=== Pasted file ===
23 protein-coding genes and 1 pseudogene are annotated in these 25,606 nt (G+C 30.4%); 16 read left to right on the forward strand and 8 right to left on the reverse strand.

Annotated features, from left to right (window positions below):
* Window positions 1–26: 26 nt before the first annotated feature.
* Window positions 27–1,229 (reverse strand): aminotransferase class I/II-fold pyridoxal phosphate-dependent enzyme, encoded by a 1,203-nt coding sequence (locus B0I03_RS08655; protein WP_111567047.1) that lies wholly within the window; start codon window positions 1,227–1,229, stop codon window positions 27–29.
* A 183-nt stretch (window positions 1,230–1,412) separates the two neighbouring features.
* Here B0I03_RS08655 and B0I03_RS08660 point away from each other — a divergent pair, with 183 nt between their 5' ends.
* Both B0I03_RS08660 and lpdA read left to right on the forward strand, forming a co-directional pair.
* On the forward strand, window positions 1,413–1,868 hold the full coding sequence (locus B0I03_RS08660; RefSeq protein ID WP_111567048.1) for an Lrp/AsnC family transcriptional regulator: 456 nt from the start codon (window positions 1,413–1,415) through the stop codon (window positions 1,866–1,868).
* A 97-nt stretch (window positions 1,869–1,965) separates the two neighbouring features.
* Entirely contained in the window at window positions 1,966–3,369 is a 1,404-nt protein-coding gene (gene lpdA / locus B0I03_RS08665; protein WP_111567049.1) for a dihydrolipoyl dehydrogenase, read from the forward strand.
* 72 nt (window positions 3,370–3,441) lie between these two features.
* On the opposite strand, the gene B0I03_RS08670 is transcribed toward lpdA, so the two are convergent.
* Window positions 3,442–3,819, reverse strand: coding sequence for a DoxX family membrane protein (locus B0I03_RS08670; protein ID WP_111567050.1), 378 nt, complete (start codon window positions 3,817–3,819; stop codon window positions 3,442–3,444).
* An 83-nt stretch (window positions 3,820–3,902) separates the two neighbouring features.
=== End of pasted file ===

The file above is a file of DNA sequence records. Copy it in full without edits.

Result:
23 protein-coding genes and 1 pseudogene are annotated in these 25,606 nt (G+C 30.4%); 16 read left to right on the forward strand and 8 right to left on the reverse strand.

Annotated features, from left to right (window positions below):
* Window positions 1–26: 26 nt before the first annotated feature.
* Window positions 27–1,229 (reverse strand): aminotransferase class I/II-fold pyridoxal phosphate-dependent enzyme, encoded by a 1,203-nt coding sequence (locus B0I03_RS08655; protein WP_111567047.1) that lies wholly within the window; start codon window positions 1,227–1,229, stop codon window positions 27–29.
* A 183-nt stretch (window positions 1,230–1,412) separates the two neighbouring features.
* Here B0I03_RS08655 and B0I03_RS08660 point away from each other — a divergent pair, with 183 nt between their 5' ends.
* Both B0I03_RS08660 and lpdA read left to right on the forward strand, forming a co-directional pair.
* On the forward strand, window positions 1,413–1,868 hold the full coding sequence (locus B0I03_RS08660; RefSeq protein ID WP_111567048.1) for an Lrp/AsnC family transcriptional regulator: 456 nt from the start codon (window positions 1,413–1,415) through the stop codon (window positions 1,866–1,868).
* A 97-nt stretch (window positions 1,869–1,965) separates the two neighbouring features.
* Entirely contained in the window at window positions 1,966–3,369 is a 1,404-nt protein-coding gene (gene lpdA / locus B0I03_RS08665; protein WP_111567049.1) for a dihydrolipoyl dehydrogenase, read from the forward strand.
* 72 nt (window positions 3,370–3,441) lie between these two features.
* On the opposite strand, the gene B0I03_RS08670 is transcribed toward lpdA, so the two are convergent.
* Window positions 3,442–3,819, reverse strand: coding sequence for a DoxX family membrane protein (locus B0I03_RS08670; protein ID WP_111567050.1), 378 nt, complete (start codon window positions 3,817–3,819; stop codon window positions 3,442–3,444).
* An 83-nt stretch (window positions 3,820–3,902) separates the two neighbouring features.